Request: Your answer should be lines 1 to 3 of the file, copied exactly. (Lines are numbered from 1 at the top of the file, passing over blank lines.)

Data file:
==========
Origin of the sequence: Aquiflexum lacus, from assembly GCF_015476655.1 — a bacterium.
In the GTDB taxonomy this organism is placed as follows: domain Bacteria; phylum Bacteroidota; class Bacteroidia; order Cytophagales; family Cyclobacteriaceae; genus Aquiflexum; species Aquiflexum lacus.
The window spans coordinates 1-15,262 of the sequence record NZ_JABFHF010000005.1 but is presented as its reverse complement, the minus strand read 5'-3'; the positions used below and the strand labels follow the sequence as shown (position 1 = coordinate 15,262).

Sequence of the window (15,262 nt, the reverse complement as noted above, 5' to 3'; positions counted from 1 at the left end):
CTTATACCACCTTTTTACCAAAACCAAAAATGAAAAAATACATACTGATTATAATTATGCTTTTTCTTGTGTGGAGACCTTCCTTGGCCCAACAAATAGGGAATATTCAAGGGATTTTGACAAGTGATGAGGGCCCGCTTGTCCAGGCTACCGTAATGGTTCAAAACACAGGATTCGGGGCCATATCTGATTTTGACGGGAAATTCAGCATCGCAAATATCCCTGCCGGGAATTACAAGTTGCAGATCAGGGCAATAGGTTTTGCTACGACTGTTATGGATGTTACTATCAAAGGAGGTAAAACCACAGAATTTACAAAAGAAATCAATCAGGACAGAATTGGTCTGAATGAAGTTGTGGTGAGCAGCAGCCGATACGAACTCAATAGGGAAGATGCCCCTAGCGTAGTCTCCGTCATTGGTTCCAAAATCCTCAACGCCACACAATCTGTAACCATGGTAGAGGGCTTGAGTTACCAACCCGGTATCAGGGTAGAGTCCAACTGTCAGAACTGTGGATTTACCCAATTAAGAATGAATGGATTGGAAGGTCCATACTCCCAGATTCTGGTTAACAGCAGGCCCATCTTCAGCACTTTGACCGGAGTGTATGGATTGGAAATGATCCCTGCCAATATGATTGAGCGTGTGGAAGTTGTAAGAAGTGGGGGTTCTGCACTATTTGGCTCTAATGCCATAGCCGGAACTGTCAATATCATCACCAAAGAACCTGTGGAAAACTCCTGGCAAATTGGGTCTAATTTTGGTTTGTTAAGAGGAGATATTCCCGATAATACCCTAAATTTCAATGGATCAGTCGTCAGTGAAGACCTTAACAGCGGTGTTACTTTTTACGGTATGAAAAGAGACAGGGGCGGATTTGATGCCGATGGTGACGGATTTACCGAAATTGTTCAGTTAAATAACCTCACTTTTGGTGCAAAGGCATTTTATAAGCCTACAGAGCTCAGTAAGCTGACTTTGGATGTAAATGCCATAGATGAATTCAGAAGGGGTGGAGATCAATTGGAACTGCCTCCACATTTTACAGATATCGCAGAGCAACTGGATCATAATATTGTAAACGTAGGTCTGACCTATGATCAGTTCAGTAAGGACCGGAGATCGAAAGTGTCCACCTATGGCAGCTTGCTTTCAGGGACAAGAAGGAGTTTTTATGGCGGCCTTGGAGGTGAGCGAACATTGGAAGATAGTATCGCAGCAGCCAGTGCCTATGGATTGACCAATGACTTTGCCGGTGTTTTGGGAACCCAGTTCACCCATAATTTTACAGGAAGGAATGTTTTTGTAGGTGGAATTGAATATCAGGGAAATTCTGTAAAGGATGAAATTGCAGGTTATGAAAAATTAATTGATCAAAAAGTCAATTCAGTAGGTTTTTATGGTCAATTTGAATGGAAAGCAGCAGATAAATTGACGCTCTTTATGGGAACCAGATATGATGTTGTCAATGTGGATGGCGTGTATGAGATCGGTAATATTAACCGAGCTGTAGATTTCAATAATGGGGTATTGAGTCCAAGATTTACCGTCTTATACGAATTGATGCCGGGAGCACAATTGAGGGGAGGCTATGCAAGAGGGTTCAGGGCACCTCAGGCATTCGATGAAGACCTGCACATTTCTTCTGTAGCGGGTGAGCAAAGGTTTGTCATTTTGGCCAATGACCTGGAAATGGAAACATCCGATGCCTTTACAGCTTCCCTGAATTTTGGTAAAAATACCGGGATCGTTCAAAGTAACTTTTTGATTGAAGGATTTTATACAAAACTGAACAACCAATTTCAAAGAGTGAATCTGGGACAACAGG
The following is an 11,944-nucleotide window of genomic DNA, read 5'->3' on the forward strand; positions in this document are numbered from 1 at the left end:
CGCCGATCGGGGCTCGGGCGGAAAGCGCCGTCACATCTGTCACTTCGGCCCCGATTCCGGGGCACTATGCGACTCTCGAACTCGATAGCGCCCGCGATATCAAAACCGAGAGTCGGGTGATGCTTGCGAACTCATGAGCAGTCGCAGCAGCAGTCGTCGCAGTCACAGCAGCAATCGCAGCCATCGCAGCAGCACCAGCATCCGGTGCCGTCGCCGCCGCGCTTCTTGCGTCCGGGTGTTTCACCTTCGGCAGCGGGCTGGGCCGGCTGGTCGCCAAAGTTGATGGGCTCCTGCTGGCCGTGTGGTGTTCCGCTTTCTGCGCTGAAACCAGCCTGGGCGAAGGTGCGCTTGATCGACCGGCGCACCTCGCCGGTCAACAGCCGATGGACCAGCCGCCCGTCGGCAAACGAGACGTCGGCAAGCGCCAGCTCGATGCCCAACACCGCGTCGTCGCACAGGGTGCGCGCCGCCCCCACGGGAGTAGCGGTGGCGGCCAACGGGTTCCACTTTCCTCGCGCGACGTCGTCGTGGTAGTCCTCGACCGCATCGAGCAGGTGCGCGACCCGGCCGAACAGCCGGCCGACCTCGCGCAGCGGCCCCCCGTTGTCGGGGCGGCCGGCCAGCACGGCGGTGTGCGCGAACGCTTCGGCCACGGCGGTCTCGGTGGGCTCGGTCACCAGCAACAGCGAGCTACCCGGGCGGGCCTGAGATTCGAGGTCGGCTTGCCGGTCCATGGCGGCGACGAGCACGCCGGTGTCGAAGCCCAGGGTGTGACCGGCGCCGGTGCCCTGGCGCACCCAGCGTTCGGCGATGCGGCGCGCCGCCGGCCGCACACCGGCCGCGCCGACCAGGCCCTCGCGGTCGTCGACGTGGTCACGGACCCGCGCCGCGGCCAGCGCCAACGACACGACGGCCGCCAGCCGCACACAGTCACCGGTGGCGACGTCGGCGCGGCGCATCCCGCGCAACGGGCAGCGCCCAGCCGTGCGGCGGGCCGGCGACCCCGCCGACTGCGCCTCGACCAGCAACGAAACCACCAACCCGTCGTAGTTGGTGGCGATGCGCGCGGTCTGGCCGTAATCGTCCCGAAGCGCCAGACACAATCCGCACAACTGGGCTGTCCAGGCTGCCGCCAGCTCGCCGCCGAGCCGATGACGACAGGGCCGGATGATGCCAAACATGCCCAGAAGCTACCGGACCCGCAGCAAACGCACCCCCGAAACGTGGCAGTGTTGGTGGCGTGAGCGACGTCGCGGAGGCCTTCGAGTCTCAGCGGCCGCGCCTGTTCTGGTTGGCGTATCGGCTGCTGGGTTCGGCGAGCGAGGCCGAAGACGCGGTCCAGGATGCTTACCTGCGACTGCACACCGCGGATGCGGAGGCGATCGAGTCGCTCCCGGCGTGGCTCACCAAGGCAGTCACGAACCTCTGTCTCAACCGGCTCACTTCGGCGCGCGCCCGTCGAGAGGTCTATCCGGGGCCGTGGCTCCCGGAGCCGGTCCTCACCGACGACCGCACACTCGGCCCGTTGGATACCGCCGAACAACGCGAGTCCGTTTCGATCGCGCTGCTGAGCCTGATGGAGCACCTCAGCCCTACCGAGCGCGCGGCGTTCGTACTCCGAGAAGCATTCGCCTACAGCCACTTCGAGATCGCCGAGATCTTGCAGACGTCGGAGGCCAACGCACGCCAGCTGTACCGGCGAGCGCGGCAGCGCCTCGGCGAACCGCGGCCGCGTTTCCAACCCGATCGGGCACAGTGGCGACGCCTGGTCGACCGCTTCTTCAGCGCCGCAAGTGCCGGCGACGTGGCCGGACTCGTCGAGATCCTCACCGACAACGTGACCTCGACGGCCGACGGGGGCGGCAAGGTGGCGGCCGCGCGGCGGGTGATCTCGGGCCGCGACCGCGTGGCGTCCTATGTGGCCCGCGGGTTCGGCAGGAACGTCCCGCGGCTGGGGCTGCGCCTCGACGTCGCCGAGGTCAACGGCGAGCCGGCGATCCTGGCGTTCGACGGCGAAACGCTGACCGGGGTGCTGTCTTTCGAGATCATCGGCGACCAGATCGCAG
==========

Origin of the sequence: Aquiflexum lacus, from assembly GCF_015476655.1 — a bacterium.
In the GTDB taxonomy this organism is placed as follows: domain Bacteria; phylum Bacteroidota; class Bacteroidia; order Cytophagales; family Cyclobacteriaceae; genus Aquiflexum; species Aquiflexum lacus.
The window spans coordinates 1-15,262 of the sequence record NZ_JABFHF010000005.1 but is presented as its reverse complement, the minus strand read 5'-3'; the positions used below and the strand labels follow the sequence as shown (position 1 = coordinate 15,262).